Seems a little familiar, doesn't it?
Unfortunately, the museum isn't quite perfect. While rather thorough in featuring all kinds of art, there is no sort of zoom function, leaving the finer print on the various scanned boxes and comic/magazine advertisements difficult if not impossible to read. (As an aside, it's interesting to note that this content has also been completely scrubbed of references to the systems these games originally appeared on.)
Each game also has a full soundtrack available for you to listen to. While the quality and quantity of these tunes is great, they ironically left one piece out: This collection's own soundtrack! While you can listen to the great remixes and original chiptune-styled version of the Disney Afternoon theme across all the various menus, there is sadly no single place to listen to them all together.
Sadly, one area in which the bonus content falls short is that the numerous NES Remix-styled Challenges from Mega Man Legacy Collection aren't here. Instead, this compilation tries to make up for it with a Time Attack mode, where there are no saves or rewinds, and your goal is to basically speedrun each game and get the best time.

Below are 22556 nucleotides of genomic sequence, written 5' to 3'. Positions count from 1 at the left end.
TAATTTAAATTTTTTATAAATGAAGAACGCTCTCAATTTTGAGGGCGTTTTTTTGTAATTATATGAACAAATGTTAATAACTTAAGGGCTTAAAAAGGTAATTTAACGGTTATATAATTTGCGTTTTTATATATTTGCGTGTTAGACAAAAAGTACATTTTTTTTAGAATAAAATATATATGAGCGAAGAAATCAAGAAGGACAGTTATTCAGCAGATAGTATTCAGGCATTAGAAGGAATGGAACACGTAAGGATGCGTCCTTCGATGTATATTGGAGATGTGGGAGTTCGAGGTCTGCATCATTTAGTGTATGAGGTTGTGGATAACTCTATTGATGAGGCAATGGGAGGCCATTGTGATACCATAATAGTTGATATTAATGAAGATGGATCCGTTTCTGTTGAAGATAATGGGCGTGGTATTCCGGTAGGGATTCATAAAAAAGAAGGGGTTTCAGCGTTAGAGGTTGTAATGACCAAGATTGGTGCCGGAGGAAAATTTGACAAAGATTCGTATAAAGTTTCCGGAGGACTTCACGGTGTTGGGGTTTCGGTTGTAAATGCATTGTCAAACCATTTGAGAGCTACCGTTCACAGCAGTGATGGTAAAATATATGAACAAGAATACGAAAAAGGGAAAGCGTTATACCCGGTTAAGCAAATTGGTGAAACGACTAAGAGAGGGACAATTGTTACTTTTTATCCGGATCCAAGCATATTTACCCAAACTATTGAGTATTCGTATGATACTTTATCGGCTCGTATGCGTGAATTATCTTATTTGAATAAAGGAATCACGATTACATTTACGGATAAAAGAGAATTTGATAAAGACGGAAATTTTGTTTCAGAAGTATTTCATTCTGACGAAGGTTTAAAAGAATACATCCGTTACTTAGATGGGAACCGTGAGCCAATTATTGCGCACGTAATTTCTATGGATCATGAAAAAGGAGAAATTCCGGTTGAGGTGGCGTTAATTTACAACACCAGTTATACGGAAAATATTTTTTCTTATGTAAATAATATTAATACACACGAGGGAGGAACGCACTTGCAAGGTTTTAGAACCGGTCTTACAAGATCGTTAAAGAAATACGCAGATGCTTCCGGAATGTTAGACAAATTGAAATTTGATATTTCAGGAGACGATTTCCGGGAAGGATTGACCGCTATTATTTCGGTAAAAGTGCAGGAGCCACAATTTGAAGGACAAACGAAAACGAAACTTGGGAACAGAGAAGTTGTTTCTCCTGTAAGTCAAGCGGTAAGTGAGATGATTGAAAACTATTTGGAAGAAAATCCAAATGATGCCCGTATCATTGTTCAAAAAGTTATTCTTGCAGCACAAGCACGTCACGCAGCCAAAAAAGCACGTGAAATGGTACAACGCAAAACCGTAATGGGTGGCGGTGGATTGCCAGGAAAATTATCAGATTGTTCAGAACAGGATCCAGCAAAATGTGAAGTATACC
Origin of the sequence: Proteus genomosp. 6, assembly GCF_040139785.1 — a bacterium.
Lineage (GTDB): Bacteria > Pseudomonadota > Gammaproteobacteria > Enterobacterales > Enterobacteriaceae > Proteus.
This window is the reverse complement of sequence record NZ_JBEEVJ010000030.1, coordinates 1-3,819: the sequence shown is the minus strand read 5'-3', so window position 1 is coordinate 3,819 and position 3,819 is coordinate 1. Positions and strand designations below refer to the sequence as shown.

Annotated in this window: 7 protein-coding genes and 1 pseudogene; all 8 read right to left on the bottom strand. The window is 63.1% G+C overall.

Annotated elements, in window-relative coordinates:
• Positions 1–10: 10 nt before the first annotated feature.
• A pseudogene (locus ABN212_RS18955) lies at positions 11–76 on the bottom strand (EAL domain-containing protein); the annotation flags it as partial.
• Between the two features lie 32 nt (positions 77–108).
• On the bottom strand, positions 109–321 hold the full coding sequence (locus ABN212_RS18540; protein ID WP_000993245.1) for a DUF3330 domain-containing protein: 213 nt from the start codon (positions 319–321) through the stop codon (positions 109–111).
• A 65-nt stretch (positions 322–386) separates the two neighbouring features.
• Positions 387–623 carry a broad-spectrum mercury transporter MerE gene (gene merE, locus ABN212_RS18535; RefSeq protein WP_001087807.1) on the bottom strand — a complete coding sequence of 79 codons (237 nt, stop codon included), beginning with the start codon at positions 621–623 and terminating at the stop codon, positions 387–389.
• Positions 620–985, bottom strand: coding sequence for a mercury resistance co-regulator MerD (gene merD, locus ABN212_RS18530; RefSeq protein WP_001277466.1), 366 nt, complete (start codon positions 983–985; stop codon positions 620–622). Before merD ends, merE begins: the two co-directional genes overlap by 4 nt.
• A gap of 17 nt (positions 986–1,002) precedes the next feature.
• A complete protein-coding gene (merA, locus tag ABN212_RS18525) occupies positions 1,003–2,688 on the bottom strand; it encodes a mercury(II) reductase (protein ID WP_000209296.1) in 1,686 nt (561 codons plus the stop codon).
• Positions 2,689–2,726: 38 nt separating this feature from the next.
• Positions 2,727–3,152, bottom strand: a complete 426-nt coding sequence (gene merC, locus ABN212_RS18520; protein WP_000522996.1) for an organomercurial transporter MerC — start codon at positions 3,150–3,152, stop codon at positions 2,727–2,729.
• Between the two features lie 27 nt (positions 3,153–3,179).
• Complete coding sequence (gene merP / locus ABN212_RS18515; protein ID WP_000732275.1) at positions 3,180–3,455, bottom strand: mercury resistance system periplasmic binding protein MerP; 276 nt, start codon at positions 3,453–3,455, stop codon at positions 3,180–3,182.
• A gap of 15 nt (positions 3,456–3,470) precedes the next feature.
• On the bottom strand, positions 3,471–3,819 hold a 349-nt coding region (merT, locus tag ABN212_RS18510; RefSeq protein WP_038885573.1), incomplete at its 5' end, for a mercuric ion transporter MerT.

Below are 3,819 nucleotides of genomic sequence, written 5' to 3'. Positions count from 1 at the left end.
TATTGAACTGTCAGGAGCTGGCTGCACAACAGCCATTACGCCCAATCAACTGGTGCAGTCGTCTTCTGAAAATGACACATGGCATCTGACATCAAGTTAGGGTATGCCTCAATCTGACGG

There is also a Boss Rush available, for those interested in testing their mettle in a gauntlet of each game's strongest. I tried the Darkwing Duck one and enjoyed it, but to my sadness, it didn't record my time for some reason (and I'd beaten some of the times displayed on the Leaderboards, too). Whether the servers weren't running at the time (I hope they are now, if that's the case) or it was just a glitch on my part, I'm not certain.
All in all, this is a great collection of great games (and also TaleSpin) that is an easy recommendation. Darkwing Duck is great for a Mega Man fan to check out, and most of the rest are worth sticking around for, especially if you have fond memories of the cartoons, or even just playing the original games. Plus, given how late they were released into the NES's lifespan (the Super NES was well into its own run by this point), DuckTales 2 and Chip 'n Dale Rescue Rangers 2 are a pair of rarely-seen titles that usually command a pretty penny (or maybe even a Lucky Dime) on their own.
The Disney Afternoon Collection is available now on PlayStation 4 (version played for this review), Xbox One, and Steam for $19.99/£15.99/€19.99.
With that out of the way, we can now wonder what might be next for the Digital Eclipse/Capcom partnership, or even the Disney/Capcom partnership (besides Marvel vs. Capcom Infinite, that is). I don't suppose finally getting a Darkwing Duck 2 or Darkwing Duck Remastered would be too much to ask for?
Oh, and since this has gotten me in the mood, how about the first appearance of Darkwing Duck?